• Protecting Water and Farmland in Simcoe County

Ministry touts success on lake cleanup

In Water
Jan 29th, 2011

By Tracy Kibble Bradford Topic Jan 26, 2011
Georgina fishing enthusiasts, experts and those who earn a living from the popular sport welcomed Ontario’s environment minister Tuesday afternoon to Bonnie Boats in Jackson’s Point.
John Wilkinson came to North America’s touted fishing capital to officially release his first Annual Report on Lake Simcoe before heading out to one of Bonnie Boats’ fish huts for a stint at catching perch for the afternoon fish fry.
The ministry’s 46-page report cites steps the province has taken over the past year on all 88 recommendations in the 2009 Lake Simcoe Protection Plan, but acknowledges 2011 will be the “key year” for implementing many of the projects under way.
“Fishing is vital to Lake Simcoe’s economy. We are taking strong action to protect Lake Simcoe to ensure future generations can continue to enjoy its benefits. Our actions to date have made Ontario’s water some of the best protected in the world,” Minister Wilkinson said.
There has, however, been some controversy about how the initiative will be funded with some lake communities saying local taxpayers will foot much of the bill. 
Here’s how it works, according to Grahame Rivers of the minister’s office:
The province committed $20 million for scientific research over a four-year period starting in 2008. This included enhanced monitoring of the lake and its ecological health and the promotion of stewardship activities by farmers, the agricultural sector and individual residents and cottagers. Ottawa is funding a number of Lake Simcoe Protection Plan projects under Environment Canada’s $30-million Lake Simcoe Clean-Up Fund.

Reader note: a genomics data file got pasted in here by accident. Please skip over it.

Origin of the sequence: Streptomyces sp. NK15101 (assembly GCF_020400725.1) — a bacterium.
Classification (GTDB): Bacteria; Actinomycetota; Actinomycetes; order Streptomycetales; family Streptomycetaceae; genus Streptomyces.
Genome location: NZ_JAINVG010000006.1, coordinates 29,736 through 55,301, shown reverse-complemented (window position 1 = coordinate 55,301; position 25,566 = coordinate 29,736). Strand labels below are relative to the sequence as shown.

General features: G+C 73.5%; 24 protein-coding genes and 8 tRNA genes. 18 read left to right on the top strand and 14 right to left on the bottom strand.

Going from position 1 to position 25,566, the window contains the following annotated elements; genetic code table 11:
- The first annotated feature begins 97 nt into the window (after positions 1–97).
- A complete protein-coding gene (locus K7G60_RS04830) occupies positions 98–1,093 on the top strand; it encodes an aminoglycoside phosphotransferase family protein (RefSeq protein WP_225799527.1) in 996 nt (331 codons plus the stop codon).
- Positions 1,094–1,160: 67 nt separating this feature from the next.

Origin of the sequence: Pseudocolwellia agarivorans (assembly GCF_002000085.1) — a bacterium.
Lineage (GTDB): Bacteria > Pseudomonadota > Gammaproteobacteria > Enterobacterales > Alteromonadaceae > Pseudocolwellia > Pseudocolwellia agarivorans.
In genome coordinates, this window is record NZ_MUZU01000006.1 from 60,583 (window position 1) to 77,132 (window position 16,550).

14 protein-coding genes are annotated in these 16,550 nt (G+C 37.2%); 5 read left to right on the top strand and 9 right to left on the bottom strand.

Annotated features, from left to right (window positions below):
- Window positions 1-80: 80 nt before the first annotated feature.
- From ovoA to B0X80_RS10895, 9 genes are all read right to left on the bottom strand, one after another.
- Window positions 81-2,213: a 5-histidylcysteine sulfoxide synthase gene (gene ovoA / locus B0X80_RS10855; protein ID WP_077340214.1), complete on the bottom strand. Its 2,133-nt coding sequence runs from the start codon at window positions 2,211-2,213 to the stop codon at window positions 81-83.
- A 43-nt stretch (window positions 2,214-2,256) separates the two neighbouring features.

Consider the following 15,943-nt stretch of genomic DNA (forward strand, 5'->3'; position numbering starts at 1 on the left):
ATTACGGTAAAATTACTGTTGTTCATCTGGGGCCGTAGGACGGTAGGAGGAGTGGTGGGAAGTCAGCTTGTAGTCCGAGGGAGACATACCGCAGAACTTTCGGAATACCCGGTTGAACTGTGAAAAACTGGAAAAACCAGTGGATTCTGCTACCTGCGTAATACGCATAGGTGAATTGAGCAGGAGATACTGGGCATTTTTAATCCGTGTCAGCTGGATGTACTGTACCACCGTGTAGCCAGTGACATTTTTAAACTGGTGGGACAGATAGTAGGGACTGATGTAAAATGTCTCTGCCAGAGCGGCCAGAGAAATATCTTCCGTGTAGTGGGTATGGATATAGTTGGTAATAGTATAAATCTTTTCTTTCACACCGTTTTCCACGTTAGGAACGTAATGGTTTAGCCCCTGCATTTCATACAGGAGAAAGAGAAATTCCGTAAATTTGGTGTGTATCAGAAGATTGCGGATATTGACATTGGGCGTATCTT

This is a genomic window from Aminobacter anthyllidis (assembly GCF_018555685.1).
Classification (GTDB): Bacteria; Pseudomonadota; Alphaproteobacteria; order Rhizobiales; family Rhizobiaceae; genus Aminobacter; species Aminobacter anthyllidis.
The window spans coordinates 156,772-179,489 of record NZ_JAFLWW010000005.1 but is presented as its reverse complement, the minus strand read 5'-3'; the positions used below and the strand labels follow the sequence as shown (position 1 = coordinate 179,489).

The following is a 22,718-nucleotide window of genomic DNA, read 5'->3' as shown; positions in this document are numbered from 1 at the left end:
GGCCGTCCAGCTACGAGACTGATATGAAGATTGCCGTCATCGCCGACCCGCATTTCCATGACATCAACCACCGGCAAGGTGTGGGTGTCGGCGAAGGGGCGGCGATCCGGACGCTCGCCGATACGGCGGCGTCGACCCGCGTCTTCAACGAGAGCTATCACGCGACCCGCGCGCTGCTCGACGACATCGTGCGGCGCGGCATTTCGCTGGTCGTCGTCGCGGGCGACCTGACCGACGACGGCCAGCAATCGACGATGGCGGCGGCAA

Generally, municipalities cover costs within their mandates, including implementation of the Lake Simcoe Protection Plan policies, Mr. Rivers told The Advocate Tuesday, adding future federal or provincial infrastructure programs may be able to assist with eligible costs associated with these improvements.
Municipalities also have a larger role beyond land use planning, including data collection and monitoring, sewage treatment plants and planning of greening public facilities.
New provincial projects will be launched this year, the report shows, including a climate change adaptation strategy to continue to reduce phosphorus levels in Lake Simcoe by almost 40 per cent — from 72 tonnes a year to 44 tonnes a year — and restore the cold water fishery.
That’s good news to year-round anglers and area business owners.
“Lake Simcoe is the No. 1 summer and winter fishing destination in Canada. More native fish are now reproducing naturally in the lake and it took 50 per cent less lake trout to stock the lake last year,” the Georgina Fishing Series tournament director Rocky Madsen said, who joined the minister, along with Mayor Rob Grossi and Bonnie Boats owner Scot Davidson for Tuesday’s event.
The phosphorous reduction strategy is one example of the way the province is helping restore the health of the lake and its fish populations and protecting Lake Simcoe is also part of the government’s Open Ontario Plan, he said.
Lake Simcoe Region Conservation Authority and Environment Ministry data show the highest source of phosphorus in the lake comes from streams, including urban and rural areas at 41 tonnes or 56 per cent annually.
Surprisingly, the second largest source of phosphorus is rain water, with 19 tonnes or 27 per cent coming from the atmosphere, while only 7 per cent or five tonnes comes from sewage treatment plants, studies show.
The Lake Simcoe Protection Plan has provided a road map to protect the lake and its future as a source of economic and recreational activity, the ministry says, adding 4,000 to 5,000 ice fishing huts are located on the lake each winter and anglers spend more than 700,000 hours ice fishing on the lake from the end of January to the middle of March.
Lake Simcoe is home to popular sport fish, such as lake trout, whitefish, perch and bass.
Sport fishing and recreation on Lake Simcoe contribute about $200 million a year to the local economy.
Actions to date have reduced phosphorus loads from more than 100 tonnes per year in the 1980s to the current load of 72 tonnes per year.
If you would like to get involved, contact the ministry’s Lake Simcoe project team at protectlakesimcoe@ontario.ca, visit its website at www.ene.gov.on.ca/en/water.lakesimcoe or call 1-800-565-4923.

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